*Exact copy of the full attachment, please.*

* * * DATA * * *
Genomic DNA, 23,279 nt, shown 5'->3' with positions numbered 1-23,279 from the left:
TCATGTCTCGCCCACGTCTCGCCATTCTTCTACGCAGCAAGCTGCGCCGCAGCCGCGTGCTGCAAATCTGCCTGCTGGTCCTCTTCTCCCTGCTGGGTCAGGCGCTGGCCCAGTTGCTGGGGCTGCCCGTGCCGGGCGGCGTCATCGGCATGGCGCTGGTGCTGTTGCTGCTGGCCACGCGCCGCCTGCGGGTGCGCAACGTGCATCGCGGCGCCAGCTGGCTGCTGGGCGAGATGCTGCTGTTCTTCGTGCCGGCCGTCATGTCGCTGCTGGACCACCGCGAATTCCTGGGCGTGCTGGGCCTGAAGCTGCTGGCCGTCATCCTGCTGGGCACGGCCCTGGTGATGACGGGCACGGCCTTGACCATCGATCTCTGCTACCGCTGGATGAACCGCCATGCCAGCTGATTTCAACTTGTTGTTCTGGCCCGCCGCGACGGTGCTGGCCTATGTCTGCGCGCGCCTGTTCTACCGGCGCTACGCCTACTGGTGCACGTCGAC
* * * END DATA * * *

Genomic DNA, 23,279 nt, shown 5'->3' with positions numbered 1-23,279 from the left:
TCATGTCTCGCCCACGTCTCGCCATTCTTCTACGCAGCAAGCTGCGCCGCAGCCGCGTGCTGCAAATCTGCCTGCTGGTCCTCTTCTCCCTGCTGGGTCAGGCGCTGGCCCAGTTGCTGGGGCTGCCCGTGCCGGGCGGCGTCATCGGCATGGCGCTGGTGCTGTTGCTGCTGGCCACGCGCCGCCTGCGGGTGCGCAACGTGCATCGCGGCGCCAGCTGGCTGCTGGGCGAGATGCTGCTGTTCTTCGTGCCGGCCGTCATGTCGCTGCTGGACCACCGCGAATTCCTGGGCGTGCTGGGCCTGAAGCTGCTGGCCGTCATCCTGCTGGGCACGGCCCTGGTGATGACGGGCACGGCCTTGACCATCGATCTCTGCTACCGCTGGATGAACCGCCATGCCAGCTGATTTCAACTTGTTGTTCTGGCCCGCCGCGACGGTGCTGGCCTATGTCTGCGCGCGCCTGTTCTACCGGCGCTACGCCTACTGGTGCACGTCGAC